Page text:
Connecticut Coalition Against Childhood Obesity Forum Highlights Impact of Childhood Obesity on Achievement Gap

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Policy makers, educators, child nutrition advocates, health organizations and food security groups seek to reduce Connecticut’s childhood obesity epidemic

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Childhood obesity is not just a national epidemic. It's an epidemic right here in Connecticut. A recent study by the Department of Public Health (DPH) found that nearly one of every six Connecticut children in kindergarten and third grade is overweight. One in seven kindergarteners and more than one in six third graders are obese.These staggering rates not only have life-long implications for children's health, but will significantly impact their performance in the classroom.

In an effort to combat Connecticut's childhood obesity epidemic and address its connection to the achievement gap, the Connecticut Coalition Against Childhood Obesity and its more than 30 member organizations across the state, are engaging leaders from government, the health sector, educational institutions, child nutrition advocacy groups and food security organizations in a dialogue to identify solutions that will reduce the state's childhood obesity rate. Today's Childhood Obesity Forum is an opportunity to jumpstart the conversation that will continue among these communities during the upcoming legislative session concerning childhood obesity and the achievement gap, and to convey the importance of reducing Connecticut's childhood obesity rate.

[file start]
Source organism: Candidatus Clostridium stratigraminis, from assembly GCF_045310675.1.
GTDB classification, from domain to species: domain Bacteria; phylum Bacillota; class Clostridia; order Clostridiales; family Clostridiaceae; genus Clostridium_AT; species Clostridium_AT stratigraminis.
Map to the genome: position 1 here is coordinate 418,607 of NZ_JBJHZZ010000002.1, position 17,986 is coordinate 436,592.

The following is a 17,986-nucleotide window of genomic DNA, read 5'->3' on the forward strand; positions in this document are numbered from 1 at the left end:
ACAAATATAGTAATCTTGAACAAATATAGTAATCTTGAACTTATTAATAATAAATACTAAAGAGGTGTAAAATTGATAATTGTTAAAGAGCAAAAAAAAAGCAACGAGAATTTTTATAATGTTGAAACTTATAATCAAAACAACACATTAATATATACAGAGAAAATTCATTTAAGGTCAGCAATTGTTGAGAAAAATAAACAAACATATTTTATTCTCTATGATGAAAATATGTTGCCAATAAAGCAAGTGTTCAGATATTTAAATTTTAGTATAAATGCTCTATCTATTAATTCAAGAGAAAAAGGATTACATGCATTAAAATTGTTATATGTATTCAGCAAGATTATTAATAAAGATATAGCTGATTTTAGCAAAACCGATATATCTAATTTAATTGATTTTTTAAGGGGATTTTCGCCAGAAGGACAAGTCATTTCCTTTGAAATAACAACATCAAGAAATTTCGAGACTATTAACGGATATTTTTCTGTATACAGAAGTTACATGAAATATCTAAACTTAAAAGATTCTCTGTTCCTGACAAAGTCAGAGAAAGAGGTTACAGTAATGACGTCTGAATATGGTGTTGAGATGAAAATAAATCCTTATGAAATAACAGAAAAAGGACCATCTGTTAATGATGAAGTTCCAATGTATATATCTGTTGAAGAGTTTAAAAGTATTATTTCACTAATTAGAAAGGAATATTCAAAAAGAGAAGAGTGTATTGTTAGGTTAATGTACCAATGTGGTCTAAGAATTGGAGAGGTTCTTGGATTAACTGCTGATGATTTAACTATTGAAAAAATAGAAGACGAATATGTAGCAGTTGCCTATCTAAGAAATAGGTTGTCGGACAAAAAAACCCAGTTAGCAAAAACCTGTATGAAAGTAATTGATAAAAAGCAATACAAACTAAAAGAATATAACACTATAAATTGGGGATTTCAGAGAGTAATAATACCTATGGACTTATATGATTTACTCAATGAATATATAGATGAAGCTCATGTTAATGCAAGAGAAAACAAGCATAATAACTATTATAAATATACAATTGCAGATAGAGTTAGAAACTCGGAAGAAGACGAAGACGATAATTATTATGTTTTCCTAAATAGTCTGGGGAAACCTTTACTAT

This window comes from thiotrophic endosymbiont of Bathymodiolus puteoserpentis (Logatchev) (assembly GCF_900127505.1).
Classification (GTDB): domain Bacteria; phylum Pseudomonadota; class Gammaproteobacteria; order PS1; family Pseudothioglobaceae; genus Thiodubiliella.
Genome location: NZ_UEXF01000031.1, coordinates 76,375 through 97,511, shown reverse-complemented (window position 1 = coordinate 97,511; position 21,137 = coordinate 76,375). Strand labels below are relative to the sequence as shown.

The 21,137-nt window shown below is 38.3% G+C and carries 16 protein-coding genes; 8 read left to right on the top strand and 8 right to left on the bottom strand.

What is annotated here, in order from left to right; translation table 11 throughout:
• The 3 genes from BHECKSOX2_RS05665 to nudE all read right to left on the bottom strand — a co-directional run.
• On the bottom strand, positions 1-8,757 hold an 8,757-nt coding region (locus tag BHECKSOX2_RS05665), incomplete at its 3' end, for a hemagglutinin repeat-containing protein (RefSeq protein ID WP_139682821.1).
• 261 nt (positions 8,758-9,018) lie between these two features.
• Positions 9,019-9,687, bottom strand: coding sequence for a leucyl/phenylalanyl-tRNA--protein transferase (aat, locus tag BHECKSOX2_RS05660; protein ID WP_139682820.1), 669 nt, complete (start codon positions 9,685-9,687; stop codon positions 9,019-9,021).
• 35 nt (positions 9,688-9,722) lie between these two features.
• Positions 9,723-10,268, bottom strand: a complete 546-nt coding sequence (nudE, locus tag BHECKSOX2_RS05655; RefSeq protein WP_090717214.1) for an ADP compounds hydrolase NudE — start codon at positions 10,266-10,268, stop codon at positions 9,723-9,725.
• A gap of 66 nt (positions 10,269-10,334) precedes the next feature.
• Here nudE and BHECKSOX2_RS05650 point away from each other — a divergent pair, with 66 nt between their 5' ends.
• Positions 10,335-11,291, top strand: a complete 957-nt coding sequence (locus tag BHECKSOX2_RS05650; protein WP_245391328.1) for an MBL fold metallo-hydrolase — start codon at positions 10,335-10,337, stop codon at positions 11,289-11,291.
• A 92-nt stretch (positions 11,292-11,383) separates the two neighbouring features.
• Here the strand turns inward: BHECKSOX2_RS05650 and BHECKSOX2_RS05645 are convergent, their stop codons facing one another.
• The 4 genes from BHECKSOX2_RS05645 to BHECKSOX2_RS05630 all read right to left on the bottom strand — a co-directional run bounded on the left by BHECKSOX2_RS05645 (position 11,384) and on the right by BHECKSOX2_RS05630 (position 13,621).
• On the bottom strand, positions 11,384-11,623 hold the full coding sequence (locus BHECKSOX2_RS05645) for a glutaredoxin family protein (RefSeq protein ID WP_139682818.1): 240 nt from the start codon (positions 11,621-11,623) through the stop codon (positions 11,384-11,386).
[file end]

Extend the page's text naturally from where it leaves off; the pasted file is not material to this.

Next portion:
"Obesity, hunger and academic performance are closely linked," said Lucy Nolan, Executive Director of End Hunger Connecticut!. "We want to expand on last year's coalition work to move legislation that increased access to nutrition and physical activity in our schools," said Mary Kate Lowndes, Director of Development and Special Initiatives at the Connecticut Commission on Children.

According to The Centers for Disease Control and Prevention (CDC) any child between the ages of 2 and 19 years old with a BMI at or above the 85th percentile and below the 95th percentile is considered overweight. These children are considered obese if their BMI is at or above the 95th percentile for their age and gender.

In Connecticut, obesity rates are significantly higher in lower income community schools. The CT DPH's recent study reports that 41% of non-Hispanic black and 43% of Hispanic children were overweight or obese, compared to 27% of non-Hispanic white children. The rates of overweight or obesity were similar among boys and girls.

"Children who are battling obesity and related health issues or coming to school hungry are not and cannot be expected to perform in the classroom at the same level as children who are healthy and well-fed," said Ms. Nolan, "As a state, we need to commit to developing programs that reduce childhood obesity and providing all children with the opportunity to thrive in the classroom. Closing the obesity gap will help to resolve the achievement gap."

About Connecticut Coalition Against Childhood Obesity

The Connecticut Coalition Against Childhood Obesity was formed to combat the epidemic of childhood obesity and the urgent need to address its connection to Connecticut's educational achievement gap. The Coalition, comprised of more than 30 health advocacy organizations, stresses that the connections between better health and better academic achievement make action against childhood obesity an education as well as health imperative. To learn more, visit:

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Danielle Cyr
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